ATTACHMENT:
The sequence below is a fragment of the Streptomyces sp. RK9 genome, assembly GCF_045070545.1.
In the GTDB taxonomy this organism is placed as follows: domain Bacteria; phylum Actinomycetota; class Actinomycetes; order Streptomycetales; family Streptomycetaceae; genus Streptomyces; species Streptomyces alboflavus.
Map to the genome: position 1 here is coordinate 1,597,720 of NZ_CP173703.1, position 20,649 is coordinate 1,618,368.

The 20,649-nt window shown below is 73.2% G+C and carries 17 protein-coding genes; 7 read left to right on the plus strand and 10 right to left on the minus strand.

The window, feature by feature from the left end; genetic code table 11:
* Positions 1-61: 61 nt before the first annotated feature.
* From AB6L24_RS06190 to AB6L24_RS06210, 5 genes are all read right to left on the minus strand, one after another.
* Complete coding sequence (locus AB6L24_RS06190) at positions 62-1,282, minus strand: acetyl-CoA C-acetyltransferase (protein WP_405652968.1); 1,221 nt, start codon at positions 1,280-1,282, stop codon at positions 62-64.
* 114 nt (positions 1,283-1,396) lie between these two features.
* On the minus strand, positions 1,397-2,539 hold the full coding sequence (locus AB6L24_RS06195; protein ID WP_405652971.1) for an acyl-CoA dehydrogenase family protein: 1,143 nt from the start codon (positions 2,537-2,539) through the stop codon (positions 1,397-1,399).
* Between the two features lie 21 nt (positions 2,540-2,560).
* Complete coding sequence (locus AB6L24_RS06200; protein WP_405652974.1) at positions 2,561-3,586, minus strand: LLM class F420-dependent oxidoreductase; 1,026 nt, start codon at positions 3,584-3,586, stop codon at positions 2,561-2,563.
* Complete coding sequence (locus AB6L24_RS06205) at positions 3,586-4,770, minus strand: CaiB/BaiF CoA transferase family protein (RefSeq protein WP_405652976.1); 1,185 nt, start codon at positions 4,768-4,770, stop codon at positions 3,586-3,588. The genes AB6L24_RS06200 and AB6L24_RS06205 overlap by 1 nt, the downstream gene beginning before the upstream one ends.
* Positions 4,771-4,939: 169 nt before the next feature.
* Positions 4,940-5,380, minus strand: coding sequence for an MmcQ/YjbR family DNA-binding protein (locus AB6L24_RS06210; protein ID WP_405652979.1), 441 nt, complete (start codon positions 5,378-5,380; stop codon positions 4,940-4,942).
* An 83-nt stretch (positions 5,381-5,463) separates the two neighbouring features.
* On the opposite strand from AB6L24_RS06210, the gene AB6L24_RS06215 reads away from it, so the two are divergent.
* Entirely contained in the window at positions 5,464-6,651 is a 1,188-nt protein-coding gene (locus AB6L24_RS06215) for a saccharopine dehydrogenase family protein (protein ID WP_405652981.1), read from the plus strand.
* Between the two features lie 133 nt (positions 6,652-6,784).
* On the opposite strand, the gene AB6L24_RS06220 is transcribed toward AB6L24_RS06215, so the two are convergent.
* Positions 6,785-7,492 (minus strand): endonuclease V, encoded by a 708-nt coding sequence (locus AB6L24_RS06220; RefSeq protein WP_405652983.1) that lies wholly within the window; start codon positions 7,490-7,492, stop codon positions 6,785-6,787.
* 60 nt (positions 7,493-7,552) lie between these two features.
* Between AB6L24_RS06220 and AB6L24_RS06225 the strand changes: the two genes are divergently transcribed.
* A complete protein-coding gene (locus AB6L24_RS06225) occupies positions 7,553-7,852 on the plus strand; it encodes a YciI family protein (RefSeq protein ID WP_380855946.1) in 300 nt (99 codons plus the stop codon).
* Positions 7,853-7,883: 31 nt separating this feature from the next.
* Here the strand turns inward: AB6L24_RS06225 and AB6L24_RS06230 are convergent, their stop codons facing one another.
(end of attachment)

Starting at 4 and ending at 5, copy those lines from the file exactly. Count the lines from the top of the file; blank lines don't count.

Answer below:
The 20,649-nt window shown below is 73.2% G+C and carries 17 protein-coding genes; 7 read left to right on the plus strand and 10 right to left on the minus strand.

The window, feature by feature from the left end; genetic code table 11: